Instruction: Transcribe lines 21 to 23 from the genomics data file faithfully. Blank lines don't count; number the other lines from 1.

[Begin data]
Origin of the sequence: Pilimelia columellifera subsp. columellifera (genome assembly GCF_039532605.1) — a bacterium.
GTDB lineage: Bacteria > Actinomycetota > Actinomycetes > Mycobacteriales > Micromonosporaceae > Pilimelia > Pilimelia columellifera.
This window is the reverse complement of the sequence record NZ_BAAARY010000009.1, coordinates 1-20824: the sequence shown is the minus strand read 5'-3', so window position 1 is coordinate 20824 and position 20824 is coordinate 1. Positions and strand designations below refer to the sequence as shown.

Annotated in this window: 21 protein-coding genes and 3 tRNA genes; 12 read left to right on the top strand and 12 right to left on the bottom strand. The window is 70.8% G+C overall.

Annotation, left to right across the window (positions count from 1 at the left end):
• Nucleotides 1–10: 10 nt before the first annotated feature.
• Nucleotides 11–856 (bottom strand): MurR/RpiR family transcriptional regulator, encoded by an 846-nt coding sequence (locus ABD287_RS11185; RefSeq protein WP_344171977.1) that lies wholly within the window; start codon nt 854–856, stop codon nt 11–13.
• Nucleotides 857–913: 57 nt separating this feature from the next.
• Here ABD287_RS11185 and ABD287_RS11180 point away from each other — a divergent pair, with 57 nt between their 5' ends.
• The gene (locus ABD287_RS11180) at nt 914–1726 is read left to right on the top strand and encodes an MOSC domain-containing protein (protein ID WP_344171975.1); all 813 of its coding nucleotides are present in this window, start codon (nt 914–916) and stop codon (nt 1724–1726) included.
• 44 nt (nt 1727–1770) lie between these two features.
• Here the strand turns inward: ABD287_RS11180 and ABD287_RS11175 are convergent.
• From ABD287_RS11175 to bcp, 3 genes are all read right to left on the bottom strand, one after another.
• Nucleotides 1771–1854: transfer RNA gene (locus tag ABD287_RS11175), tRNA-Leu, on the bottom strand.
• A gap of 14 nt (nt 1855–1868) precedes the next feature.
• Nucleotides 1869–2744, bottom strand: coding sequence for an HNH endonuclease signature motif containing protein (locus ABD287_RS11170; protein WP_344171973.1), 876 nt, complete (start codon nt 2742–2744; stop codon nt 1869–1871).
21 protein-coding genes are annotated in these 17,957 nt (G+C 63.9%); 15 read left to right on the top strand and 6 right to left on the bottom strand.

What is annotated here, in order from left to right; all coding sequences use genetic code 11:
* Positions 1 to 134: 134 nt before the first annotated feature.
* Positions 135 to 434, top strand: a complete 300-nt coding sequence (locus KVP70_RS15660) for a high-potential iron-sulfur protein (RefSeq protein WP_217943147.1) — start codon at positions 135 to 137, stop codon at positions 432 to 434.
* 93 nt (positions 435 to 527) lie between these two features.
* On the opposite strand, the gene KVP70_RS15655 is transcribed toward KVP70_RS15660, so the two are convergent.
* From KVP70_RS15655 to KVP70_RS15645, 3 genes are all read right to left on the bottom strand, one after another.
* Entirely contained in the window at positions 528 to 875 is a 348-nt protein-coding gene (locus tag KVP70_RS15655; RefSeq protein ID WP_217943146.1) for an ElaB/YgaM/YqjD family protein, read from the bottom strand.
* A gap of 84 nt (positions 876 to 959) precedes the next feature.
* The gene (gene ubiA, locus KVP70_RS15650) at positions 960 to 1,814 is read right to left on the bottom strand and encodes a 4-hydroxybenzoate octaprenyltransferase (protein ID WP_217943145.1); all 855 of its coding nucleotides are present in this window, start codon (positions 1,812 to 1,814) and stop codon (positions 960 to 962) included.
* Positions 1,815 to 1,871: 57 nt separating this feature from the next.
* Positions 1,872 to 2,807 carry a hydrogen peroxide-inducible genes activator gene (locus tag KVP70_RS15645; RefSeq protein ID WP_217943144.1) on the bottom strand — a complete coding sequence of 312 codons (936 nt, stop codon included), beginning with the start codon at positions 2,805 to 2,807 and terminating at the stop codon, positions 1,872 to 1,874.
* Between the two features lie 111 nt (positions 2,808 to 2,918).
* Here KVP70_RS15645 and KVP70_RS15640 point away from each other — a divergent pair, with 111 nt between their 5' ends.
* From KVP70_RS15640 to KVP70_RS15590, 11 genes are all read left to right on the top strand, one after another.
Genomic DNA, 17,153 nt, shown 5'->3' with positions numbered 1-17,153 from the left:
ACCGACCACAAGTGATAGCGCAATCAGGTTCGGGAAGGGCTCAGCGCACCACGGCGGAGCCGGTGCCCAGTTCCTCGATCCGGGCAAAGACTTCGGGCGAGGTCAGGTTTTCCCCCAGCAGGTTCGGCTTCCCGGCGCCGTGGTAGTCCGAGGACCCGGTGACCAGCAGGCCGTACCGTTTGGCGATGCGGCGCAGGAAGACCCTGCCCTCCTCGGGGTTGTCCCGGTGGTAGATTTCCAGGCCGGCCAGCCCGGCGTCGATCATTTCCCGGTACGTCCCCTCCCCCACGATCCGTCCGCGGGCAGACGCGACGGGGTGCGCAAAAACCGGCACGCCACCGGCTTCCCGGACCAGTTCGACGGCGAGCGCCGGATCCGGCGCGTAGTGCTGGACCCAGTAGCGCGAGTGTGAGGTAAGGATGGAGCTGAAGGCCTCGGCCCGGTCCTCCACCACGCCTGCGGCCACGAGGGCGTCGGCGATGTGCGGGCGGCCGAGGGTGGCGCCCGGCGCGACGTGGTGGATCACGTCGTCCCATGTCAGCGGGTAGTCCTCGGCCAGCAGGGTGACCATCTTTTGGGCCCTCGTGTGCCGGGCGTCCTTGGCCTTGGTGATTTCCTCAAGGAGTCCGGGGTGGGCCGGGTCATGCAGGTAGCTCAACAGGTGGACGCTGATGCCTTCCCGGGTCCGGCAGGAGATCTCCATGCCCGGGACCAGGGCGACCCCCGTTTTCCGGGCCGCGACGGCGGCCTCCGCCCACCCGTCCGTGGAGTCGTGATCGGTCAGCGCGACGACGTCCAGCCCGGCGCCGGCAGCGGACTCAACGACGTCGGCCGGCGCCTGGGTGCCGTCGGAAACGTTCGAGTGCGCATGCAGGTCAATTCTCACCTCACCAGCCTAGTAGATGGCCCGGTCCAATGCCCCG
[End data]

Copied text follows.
* 93 nt (positions 435 to 527) lie between these two features.
* On the opposite strand, the gene KVP70_RS15655 is transcribed toward KVP70_RS15660, so the two are convergent.
* From KVP70_RS15655 to KVP70_RS15645, 3 genes are all read right to left on the bottom strand, one after another.